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News & Media

Latest ITER Newsline

  • Vacuum vessel | First segment completed in Korea

    The technically challenging fabrication of the ITER vacuum vessel is progressing in Korea, where Hyundai Heavy Industries has completed the first poloidal segme [...]

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  • Project progress | How do we know where we stand?

    If ITER were an ordinary project, like the building of a bridge, the construction of a highway or even the launching of a satellite into space, it would be rela [...]

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  • Radial walls| Thickest rebar and most intricate geometry

    The combined mass of the ITER Tokamak and its enveloping cryostat is equivalent to that of three Eiffel Towers. But not only is it heavy (23,000 tonnes) ... it [...]

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  • Next step | Japan revises its DEMO strategy

    In light of recent progress on the construction of ITER and developments in domestic fusion research, the Science and Technology Committee on Fusion Energy—part [...]

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  • Monaco-ITER Fellows | Campaign opens for the 6th generation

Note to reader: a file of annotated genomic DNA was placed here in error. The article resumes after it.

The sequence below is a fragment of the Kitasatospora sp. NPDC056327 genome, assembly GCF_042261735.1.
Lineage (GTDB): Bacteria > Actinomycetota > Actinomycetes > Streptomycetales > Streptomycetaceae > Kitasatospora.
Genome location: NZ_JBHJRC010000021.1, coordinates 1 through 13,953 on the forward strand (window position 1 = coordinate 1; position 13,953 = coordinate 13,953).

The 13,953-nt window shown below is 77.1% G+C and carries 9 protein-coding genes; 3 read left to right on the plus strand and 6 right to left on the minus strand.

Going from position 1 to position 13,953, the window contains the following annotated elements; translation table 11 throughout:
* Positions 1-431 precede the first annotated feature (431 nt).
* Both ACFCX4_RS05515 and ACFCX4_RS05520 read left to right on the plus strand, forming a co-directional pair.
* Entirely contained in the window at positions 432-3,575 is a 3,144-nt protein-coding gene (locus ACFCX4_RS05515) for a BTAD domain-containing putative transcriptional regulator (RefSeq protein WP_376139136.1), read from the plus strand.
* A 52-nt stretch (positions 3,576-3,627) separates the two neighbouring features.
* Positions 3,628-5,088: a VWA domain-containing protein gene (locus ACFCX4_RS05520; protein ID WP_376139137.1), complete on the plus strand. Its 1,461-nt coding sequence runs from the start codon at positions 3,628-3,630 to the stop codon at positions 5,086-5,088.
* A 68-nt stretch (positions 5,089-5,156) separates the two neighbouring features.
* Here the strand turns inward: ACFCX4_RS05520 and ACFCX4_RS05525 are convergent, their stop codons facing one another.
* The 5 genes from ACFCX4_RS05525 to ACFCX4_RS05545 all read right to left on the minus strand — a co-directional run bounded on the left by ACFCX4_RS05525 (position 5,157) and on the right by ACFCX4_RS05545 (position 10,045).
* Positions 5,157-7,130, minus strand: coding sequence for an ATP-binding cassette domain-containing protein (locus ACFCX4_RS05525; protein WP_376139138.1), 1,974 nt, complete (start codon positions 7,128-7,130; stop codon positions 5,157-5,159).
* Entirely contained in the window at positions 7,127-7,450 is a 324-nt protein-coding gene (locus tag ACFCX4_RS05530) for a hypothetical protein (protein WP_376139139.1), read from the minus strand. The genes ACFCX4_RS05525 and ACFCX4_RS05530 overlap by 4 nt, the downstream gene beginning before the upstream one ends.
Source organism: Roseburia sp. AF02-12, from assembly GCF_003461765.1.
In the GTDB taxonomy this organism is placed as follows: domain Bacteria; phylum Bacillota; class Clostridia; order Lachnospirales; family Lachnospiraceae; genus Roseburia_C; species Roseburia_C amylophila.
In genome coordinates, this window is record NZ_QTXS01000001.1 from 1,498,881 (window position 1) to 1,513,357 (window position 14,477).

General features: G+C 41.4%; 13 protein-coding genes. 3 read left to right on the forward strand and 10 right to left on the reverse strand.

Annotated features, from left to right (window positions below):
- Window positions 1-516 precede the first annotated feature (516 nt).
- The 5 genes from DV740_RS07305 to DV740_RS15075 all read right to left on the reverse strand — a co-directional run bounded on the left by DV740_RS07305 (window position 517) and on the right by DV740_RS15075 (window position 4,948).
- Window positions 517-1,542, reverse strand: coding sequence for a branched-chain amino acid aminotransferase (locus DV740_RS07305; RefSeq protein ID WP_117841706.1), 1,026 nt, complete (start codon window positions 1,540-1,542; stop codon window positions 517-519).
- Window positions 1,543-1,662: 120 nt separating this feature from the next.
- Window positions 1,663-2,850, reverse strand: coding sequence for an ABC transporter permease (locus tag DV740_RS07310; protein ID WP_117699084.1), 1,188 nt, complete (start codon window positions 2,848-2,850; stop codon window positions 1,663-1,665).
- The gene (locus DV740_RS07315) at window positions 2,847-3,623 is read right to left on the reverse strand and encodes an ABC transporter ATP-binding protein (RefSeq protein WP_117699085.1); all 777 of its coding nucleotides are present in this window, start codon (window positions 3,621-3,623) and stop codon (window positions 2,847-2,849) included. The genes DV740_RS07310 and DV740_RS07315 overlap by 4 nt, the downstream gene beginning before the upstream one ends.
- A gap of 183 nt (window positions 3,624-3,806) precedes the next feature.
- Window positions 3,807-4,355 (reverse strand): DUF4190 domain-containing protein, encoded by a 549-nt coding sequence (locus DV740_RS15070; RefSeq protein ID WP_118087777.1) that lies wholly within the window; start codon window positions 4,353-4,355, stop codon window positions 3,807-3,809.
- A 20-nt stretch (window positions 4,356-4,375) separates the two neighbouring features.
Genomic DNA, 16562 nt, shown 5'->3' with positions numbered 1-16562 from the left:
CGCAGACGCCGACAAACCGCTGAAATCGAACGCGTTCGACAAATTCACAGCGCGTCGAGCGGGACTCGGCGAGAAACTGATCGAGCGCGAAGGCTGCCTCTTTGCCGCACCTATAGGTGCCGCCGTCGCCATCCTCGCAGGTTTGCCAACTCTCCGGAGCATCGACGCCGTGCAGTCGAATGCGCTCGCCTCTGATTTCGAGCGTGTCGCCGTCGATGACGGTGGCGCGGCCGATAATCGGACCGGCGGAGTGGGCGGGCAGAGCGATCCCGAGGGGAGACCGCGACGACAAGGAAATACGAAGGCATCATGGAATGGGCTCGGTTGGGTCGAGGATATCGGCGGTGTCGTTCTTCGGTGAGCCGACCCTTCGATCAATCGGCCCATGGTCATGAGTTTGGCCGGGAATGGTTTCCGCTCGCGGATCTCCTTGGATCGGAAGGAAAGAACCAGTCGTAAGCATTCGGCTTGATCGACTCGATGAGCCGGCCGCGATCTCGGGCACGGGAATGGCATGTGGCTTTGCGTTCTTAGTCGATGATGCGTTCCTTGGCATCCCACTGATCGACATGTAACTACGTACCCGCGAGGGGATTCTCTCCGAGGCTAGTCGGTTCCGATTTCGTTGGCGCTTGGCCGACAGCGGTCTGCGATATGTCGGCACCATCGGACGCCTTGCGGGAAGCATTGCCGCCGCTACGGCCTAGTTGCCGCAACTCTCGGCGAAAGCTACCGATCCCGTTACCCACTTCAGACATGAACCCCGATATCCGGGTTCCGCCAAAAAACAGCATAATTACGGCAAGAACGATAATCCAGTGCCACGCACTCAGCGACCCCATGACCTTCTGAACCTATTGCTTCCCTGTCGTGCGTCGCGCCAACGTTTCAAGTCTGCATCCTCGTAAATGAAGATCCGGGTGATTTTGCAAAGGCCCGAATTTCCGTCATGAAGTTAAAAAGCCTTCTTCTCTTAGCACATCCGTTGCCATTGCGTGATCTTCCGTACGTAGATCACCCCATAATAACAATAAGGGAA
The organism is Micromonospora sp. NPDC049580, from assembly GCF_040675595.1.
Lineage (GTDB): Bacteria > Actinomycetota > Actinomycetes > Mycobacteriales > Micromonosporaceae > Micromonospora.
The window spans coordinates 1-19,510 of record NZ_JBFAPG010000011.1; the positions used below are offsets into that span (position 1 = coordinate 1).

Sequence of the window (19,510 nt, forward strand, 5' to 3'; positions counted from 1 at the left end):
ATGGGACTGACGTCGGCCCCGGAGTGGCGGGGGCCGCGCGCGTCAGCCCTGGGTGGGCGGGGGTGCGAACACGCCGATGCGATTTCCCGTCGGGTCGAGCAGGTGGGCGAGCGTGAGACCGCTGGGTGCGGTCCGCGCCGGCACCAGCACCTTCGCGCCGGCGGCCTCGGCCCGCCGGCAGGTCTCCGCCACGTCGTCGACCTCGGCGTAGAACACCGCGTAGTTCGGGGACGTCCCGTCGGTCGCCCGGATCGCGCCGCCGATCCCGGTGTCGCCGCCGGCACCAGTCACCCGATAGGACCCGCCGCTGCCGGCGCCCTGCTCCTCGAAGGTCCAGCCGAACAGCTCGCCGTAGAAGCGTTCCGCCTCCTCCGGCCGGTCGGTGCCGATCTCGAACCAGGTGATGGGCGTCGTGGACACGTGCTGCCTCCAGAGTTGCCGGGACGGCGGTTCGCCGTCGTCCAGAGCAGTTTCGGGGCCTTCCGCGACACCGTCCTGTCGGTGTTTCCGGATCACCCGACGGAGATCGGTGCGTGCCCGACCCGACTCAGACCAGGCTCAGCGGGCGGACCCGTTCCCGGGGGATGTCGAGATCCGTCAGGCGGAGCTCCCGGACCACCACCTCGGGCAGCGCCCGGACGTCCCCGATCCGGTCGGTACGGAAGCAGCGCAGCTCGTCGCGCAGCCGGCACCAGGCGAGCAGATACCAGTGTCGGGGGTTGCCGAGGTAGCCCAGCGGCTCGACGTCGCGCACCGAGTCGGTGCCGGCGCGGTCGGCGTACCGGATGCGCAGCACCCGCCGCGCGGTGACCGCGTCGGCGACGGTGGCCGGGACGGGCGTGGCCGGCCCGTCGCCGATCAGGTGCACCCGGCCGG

The ink has only just dried on the second Monaco-ITER Partnership Arrangement. Funded by the Principality of Monaco, the Arrangement allows the ITER Organizatio [...]

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Of Interest

See archived articles

The day the rain comes

Eleven-metre-deep trenches now crisscross the platform to accommodate 1.6 kilometres of concrete piping. Maximum diameter: 2.2 metres. (Click to view larger version...)
Eleven-metre-deep trenches now crisscross the platform to accommodate 1.6 kilometres of concrete piping. Maximum diameter: 2.2 metres.
There was a time when the 42-hectare ITER platform was as flat as a pancake. Now, as work progress on the deep underground drainage network, the landscape is in some areas reminiscent of a World War I battlefield.

Eleven-metre-deep trenches now crisscross the platform to accommodate 1.6 km of concrete piping. These pipes, measuring up to 2.2 metres in diameter, will collect rainwater from the platform buildings, roads and trenches.

A branch of the underground network has been designed to evacuate the overflow of a "centennial rain" — extreme rainfall that, statistically, occurs only once every century, but that can lead to water flow estimated at 17.8 m³ per second.

Based on this estimate, a safety margin of approximately 20 percent has been applied to the calculation of ITER's underground rainwater network, which has been dimensioned for a flow of 21.5 m³ per second.

The whole network connects to the storm basins located at the southwest corner of the site through an underground network that was put in place by Agence Iter France during the site preparation phase.

This giant plumbing operation, which necessitated the removal of 50,000 m³ of earth, began in March and will be completed in November.


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